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Bringing the light of hope

AS FAITHFUL AND FAITH-FILLED CATHOLICS, JACKY AND CHUCK MILLER of Eau Claire have always been active in their parish, St. James the Greater. It took a hurricane to pull them even deeper into their Catholic Faith.

On Sept. 18, 2017, Hurricane Maria hit the island of Puerto Rico with 160-mph winds. The strongest storm to make landfall in the island’s history was also the most damaging hurricane in 85 years for Puerto Rico.

The parishioners of St. James the Greater, guided by their pastor, Father Tom Krieg, wanted to help and connect with a parish on the island. The hope was to find a sister parish.

Jacky and Chuck were part of the search. “It took us a while, because we didn’t really know how to find a parish,” Jacky says.

Father Woody Pace, the mission director for the Diocese of La Crosse, assisted and the connection was made.

In June 2018, Father Krieg and five parishioners traveled to Luquillo to meet the people and see if the relationship would be a good fit. Jacky and Chuck were part of the group and the connection for them was electric. The priest, Father Francis, had just gotten assigned to San Jose two weeks before the hurricane hit.

“We just fell in love with the people there,” says Jacky. “The people were so grateful. They said, ‘You are the first people to reach out to us.’ We were glad we took the initiative.”

Working with Father Francis was a pleasure for the St. James team. “He had everything laid out for being such a young priest,” says Jacky. “In general, they are resilient and joyful people. We built such strong bonds of friendship. Chuck and I came back saying we would go every year.”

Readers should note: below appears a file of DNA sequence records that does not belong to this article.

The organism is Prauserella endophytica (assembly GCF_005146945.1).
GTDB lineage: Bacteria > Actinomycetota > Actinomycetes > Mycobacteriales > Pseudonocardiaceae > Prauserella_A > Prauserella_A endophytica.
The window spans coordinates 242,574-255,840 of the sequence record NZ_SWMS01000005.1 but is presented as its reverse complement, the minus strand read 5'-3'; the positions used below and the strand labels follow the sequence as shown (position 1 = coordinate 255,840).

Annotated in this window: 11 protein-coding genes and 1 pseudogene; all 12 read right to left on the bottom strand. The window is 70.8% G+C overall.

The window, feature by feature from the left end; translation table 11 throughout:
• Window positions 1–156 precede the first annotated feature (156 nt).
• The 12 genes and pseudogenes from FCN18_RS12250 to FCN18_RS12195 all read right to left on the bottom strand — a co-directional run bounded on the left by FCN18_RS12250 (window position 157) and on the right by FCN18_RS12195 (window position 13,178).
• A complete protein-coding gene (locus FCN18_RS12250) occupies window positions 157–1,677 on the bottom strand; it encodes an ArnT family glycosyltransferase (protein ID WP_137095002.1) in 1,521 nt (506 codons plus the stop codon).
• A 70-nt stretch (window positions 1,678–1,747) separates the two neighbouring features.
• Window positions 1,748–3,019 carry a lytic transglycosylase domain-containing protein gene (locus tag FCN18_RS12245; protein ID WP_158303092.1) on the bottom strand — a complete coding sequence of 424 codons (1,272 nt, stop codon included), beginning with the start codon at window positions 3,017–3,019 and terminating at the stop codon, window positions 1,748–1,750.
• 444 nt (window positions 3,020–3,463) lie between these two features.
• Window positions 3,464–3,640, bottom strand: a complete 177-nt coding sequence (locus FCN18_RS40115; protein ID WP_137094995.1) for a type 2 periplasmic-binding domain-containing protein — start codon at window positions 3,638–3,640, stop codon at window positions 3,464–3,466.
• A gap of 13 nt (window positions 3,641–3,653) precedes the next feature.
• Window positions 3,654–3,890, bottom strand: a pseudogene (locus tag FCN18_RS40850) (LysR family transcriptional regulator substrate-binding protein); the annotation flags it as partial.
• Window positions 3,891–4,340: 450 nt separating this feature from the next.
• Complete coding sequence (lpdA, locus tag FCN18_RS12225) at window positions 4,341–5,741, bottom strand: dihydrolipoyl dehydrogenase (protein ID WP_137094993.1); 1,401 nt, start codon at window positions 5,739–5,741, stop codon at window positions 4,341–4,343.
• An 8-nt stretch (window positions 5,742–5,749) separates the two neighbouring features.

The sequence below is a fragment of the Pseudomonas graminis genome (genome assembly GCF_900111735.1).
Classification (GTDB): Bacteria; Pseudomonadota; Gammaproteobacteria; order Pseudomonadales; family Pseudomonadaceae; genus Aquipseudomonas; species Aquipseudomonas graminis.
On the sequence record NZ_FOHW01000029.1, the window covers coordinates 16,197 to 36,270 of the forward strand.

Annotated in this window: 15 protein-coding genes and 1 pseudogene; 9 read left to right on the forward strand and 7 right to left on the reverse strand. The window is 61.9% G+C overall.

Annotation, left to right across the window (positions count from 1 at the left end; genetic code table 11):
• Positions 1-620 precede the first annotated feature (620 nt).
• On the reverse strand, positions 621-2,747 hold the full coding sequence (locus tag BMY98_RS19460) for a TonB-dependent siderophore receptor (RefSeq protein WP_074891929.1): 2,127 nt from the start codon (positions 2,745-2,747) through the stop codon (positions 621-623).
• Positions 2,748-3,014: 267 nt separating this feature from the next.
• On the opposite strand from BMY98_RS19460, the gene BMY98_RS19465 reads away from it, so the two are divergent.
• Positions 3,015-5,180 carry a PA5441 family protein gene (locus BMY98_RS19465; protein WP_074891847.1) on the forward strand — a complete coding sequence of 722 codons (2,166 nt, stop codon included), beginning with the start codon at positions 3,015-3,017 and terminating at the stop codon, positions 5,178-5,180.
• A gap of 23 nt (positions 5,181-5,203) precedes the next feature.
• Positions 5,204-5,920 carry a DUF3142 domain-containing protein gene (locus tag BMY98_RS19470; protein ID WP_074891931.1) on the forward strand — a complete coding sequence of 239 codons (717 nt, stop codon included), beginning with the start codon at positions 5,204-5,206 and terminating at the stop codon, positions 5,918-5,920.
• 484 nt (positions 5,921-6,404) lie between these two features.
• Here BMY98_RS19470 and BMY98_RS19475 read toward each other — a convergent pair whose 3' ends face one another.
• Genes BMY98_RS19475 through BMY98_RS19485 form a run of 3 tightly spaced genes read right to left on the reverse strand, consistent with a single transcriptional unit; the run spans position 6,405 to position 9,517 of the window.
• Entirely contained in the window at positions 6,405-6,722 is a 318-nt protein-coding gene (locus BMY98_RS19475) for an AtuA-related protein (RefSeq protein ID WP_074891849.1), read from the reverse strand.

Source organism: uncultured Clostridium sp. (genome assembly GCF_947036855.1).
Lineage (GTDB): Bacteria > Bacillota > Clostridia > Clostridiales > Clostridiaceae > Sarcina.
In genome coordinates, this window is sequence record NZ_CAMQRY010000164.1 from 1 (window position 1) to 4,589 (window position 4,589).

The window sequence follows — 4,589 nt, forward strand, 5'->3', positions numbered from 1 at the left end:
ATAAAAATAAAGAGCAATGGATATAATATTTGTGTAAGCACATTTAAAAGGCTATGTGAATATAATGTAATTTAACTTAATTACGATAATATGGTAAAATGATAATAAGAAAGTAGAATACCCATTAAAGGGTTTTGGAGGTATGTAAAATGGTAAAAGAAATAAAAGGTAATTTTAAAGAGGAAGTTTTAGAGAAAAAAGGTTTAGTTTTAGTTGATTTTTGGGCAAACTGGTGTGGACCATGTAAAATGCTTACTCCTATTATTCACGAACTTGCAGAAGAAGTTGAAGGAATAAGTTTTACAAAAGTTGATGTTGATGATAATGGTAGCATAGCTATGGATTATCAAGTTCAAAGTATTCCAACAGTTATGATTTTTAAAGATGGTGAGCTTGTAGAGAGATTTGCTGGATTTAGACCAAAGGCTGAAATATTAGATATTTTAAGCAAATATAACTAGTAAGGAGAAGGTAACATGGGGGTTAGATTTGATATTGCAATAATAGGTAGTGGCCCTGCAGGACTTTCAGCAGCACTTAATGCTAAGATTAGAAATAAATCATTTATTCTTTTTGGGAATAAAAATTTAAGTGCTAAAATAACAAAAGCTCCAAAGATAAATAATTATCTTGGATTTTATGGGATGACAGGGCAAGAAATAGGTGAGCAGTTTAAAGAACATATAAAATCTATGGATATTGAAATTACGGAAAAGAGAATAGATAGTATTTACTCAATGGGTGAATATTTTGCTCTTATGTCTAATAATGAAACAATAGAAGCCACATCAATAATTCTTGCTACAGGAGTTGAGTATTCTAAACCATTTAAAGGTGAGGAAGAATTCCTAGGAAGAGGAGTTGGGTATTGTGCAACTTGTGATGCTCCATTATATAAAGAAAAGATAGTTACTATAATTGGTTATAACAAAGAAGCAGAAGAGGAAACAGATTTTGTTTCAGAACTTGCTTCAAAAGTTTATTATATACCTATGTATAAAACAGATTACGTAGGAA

Travel restrictions meant St. James parishioners couldn’t bring tools or materials to help with repairs and rebuilding, but that just increased the sense of teamwork. “It was dependent on the people there to walk with us,” Jacky says. “They have the tools and resources. That makes them have an investment in their parish.”

They may have arrived without tools, but with the generosity of the people from St. James, they brought $8,000 in contributions from their parish. The money was a huge help.

“They had no supplies,” says Jacky. “Everything the parish had was either ruined or stolen. We purchased all the materials needed for the repairs.”

Hurricane Maria not only decimated the parish and surrounding community, but residents were also cut off from communication and connection to the outside world. The outreach from St. James was life affirming for the parishioners of San Jose.

They were so giving. We want to give to them, and they gave to us.

San Jose is a concrete structure and Hurricane Maria damaged it on the outside. The windows were all blown out of the building.

Renovations to the church are now complete. The parish also owns an apartment building, which houses the parish food pantry and provides a social gathering area.

The rectory is still condemned and under renovation, and work also continues to the attached parish center. Even in the middle of the destruction from the hurricane, hospitality was still a priority for San Jose parishioners.